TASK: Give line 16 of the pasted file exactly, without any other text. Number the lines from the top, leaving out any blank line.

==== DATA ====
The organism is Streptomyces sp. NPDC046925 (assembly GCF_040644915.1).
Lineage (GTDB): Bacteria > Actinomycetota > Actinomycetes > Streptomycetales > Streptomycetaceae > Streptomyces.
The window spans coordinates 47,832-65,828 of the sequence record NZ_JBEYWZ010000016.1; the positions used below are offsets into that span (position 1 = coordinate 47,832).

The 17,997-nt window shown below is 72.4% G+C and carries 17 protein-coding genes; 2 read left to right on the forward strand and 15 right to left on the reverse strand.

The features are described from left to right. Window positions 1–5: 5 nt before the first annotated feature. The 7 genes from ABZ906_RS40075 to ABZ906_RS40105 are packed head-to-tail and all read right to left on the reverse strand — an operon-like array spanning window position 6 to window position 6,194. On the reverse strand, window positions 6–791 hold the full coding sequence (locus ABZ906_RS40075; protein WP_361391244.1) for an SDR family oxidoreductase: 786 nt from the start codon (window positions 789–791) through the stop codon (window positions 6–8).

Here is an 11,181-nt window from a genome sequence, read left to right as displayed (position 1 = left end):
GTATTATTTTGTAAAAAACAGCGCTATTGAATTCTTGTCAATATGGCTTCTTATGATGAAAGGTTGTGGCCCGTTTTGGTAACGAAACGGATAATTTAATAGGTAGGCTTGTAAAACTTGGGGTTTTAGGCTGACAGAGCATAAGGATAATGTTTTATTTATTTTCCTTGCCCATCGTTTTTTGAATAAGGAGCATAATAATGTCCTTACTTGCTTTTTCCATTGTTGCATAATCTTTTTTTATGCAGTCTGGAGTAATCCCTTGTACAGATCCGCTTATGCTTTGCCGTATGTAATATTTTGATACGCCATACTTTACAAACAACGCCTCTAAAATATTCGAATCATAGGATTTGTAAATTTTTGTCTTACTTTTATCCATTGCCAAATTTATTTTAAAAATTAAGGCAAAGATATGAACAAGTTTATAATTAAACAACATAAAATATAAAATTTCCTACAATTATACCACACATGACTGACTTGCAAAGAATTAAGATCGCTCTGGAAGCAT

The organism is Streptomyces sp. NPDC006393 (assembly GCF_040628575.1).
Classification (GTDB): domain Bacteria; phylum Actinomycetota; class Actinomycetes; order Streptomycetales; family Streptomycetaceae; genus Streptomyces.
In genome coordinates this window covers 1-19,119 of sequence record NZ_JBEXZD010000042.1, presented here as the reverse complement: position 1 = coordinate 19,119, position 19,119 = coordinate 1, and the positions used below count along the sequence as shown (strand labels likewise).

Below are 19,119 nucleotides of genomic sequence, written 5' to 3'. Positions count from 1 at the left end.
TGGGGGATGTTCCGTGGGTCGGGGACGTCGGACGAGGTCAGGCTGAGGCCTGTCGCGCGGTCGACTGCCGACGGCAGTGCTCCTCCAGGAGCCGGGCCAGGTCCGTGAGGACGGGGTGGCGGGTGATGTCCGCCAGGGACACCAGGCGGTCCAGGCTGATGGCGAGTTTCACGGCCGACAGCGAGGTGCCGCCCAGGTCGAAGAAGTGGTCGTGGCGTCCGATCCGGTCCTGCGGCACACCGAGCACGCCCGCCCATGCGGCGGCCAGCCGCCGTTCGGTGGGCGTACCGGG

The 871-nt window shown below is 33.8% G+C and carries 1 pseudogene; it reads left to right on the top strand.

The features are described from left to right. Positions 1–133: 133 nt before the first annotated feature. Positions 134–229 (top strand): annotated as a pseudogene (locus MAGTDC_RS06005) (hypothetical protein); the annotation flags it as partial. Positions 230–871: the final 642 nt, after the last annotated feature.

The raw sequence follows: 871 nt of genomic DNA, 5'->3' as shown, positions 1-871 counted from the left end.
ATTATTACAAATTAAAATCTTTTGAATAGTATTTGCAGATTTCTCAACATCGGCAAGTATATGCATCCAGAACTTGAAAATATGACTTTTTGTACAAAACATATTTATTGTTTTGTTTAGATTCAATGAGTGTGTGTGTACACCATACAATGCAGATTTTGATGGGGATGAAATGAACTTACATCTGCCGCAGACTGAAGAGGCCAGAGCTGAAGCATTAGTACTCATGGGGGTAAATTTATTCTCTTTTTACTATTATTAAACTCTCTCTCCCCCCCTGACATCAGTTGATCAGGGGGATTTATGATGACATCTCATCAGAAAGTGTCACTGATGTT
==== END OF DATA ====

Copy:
ATTATTACAAATTAAAATCTTTTGAATAGTATTTGCAGATTTCTCAACATCGGCAAGTATATGCATCCAGAACTTGAAAATATGACTTTTTGTACAAAACATATTTATTGTTTTGTTTAGATTCAATGAGTGTGTGTGTACACCATACAATGCAGATTTTGATGGGGATGAAATGAACTTACATCTGCCGCAGACTGAAGAGGCCAGAGCTGAAGCATTAGTACTCATGGGGGTAAATTTATTCTCTTTTTACTATTATTAAACTCTCTCTCCCCCCCTGACATCAGTTGATCAGGGGGATTTATGATGACATCTCATCAGAAAGTGTCACTGATGTT